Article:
* what is phase space? It is a curious eight-dimensional world that merges our familiar four dimensions of space and time and a four-dimensional world called momentum space.
* When you look at the world around you you don’t ever observe space or time – instead you see energy and momentum. When you look at your watch, for example, photons bounce off a surface and land on your retina. By detecting the energy and momentum of the photons, your brain reconstructs events in space and time.
* For observers in a curved momentum space, however, even space-time is relative
Relative Locality – if you are 10 billion light years from a supernova and the energy of its light is about 10 gigaelectronvolts, then your measurement of its location in space-time would differ from a local observer’s by a light second. That may not sound like much, but it amounts to 300,000 kilometres
We propose a deepening of the relativity principle according to which the invariant arena for non-quantum physics is a phase space rather than spacetime. Descriptions of particles propagating and interacting in spacetimes are constructed by observers, but different observers, separated from each other by translations, construct different spacetime projections from the invariant phase space. Nonetheless, all observers agree that interactions are local in the spacetime coordinates constructed by observers local to them. This framework, in which absolute locality is replaced by relative locality, results from deforming momentum space, just as the passage from absolute to relative simultaneity results from deforming the linear addition of velocities. Different aspects of momentum space geometry, such as its curvature, torsion and non-metricity, are reflected in different kinds of deformations of the energy-momentum conservation laws. These are in principle all measurable by appropriate experiments. We also discuss a natural set of physical hypotheses which singles out the cases of momentum space with a metric compatible connection and constant curvature
The crucial idea underlying and unifying all these developments turns out to be one that is a direct consequence of the curvature of momentum space: the relativity of locality. Even apart from fundamental physics, there are situations in condensed matter physics, where it is convenient to understand excitations as living in a curved momentum space. The considerations of this paper may be relevant for those cases. Or, to put it the other way, just as some condensed matter or fluid systems provide analogues for relativity and gravity, it may be that condensed matter systems with curved momentum spaces may give us analogues to the physics of relative locality.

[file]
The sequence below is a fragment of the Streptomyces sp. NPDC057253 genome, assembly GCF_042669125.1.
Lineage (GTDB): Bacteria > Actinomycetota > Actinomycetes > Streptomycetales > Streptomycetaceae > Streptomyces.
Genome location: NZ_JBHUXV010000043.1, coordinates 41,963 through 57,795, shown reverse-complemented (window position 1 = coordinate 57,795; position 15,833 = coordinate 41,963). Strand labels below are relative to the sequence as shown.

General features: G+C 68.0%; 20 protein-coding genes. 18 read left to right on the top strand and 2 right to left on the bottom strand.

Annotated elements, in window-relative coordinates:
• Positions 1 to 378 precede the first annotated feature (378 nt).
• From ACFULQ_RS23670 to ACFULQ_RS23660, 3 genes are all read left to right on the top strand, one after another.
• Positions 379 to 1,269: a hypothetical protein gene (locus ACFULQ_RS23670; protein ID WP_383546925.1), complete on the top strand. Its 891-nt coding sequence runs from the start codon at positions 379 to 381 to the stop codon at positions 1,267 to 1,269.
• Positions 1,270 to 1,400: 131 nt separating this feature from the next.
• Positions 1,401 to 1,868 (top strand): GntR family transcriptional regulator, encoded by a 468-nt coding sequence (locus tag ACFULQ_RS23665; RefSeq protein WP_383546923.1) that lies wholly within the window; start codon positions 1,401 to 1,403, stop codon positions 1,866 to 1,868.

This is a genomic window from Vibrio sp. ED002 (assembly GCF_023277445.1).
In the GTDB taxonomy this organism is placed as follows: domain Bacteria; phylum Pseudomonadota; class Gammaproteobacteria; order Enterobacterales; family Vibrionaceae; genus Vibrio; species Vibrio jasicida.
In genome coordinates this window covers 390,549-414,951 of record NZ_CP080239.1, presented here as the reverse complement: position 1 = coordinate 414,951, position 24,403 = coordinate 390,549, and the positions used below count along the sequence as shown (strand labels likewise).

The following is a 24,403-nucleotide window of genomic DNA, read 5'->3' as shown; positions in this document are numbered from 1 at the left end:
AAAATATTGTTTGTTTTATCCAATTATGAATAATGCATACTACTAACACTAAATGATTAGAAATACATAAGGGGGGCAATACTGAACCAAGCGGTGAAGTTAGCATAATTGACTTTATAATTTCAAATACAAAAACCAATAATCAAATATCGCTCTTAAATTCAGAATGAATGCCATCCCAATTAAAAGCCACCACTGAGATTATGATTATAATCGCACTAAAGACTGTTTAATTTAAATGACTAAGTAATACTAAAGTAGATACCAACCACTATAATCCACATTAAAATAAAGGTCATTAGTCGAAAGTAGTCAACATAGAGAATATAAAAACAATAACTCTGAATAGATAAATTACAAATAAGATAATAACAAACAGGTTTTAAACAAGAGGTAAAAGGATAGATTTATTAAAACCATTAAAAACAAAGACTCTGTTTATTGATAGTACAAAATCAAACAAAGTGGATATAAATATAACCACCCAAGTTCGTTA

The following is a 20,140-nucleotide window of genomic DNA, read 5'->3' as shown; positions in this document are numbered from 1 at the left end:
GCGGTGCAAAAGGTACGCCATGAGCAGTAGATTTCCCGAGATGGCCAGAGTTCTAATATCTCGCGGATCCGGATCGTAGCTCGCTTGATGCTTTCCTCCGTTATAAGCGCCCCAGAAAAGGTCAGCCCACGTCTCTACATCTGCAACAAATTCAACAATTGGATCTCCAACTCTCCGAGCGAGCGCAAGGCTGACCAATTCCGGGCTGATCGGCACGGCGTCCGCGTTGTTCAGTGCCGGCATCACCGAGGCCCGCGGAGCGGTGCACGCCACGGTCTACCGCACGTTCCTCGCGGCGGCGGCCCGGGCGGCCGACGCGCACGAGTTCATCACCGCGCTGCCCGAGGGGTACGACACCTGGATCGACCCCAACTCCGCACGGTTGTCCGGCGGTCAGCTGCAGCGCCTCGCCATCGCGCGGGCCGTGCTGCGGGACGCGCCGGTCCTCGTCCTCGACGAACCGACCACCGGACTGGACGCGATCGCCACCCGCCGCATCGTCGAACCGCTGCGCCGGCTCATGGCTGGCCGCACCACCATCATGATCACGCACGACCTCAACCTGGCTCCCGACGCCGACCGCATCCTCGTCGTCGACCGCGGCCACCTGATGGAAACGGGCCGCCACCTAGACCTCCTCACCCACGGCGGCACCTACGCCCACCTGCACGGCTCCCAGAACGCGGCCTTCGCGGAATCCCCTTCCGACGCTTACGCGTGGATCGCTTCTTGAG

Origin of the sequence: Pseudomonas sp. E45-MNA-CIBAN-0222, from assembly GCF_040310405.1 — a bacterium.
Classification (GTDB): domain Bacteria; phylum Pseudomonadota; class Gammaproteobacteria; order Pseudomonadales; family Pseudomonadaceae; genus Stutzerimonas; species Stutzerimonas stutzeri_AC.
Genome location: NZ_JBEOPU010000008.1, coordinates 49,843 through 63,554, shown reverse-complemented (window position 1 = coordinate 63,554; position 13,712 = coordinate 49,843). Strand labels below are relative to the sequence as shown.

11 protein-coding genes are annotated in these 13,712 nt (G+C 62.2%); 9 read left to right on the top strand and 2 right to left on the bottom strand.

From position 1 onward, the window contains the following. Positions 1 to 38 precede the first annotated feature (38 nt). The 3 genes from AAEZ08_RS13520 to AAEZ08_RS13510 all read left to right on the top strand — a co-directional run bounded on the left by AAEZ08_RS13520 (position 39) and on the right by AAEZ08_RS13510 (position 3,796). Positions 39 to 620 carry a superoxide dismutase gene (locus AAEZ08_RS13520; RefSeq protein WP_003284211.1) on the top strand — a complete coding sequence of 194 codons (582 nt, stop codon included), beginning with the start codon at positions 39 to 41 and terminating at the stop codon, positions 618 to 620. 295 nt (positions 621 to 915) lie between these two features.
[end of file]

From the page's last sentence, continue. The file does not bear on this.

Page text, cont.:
So look around. You see colors and angles, i.e. you are seeing into phase space. The idea that underlying it is an energy independent, invariant spacetime geometry could be an approximation, reliable only to the extent that we measure the geometry with quanta small compared to the Planck energy and we neglect phenomena of order of [formula]. Whether this is correct or not is for experimental physics to decide. If it turns out to be correct, then a new arena opens up for experimental physics and astronomy, which is the measurement of the geometry of momentum space
NASA’s Fermi gamma-ray space telescope has confirmed some aspects of relative locatility but more observations need to confirm that the difference in locality gets bigger from objects farther away and scales with distance.
If the delay is a property of the explosion, its length will not depend on how far away the burst is from our telescope; if it is a sign of relative locality, it will. Amelino-Camelia and the rest of Smolin’s team are now anxiously awaiting more data from Fermi.
The questions don’t end there, however. Even if Fermi’s observations confirm that momentum space is curved, they still won’t tell us what is doing the curving. In general relativity, it is momentum and energy in the form of mass that warp space-time. In a world in which momentum space is fundamental, could space and time somehow be responsible for curving momentum space?
Brian Wang is a Futurist Thought Leader and a popular Science blogger with 1 million readers per month. His blog Nextbigfuture.com is ranked #1 Science News Blog. It covers many disruptive technology and trends including Space, Robotics, Artificial Intelligence, Medicine, Anti-aging Biotechnology, and Nanotechnology.
Known for identifying cutting edge technologies, he is currently a Co-Founder of a startup and fundraiser for high potential early-stage companies. He is the Head of Research for Allocations for deep technology investments and an Angel Investor at Space Angels.
A frequent speaker at corporations, he has been a TEDx speaker, a Singularity University speaker and guest at numerous interviews for radio and podcasts. He is open to public speaking and advising engagements.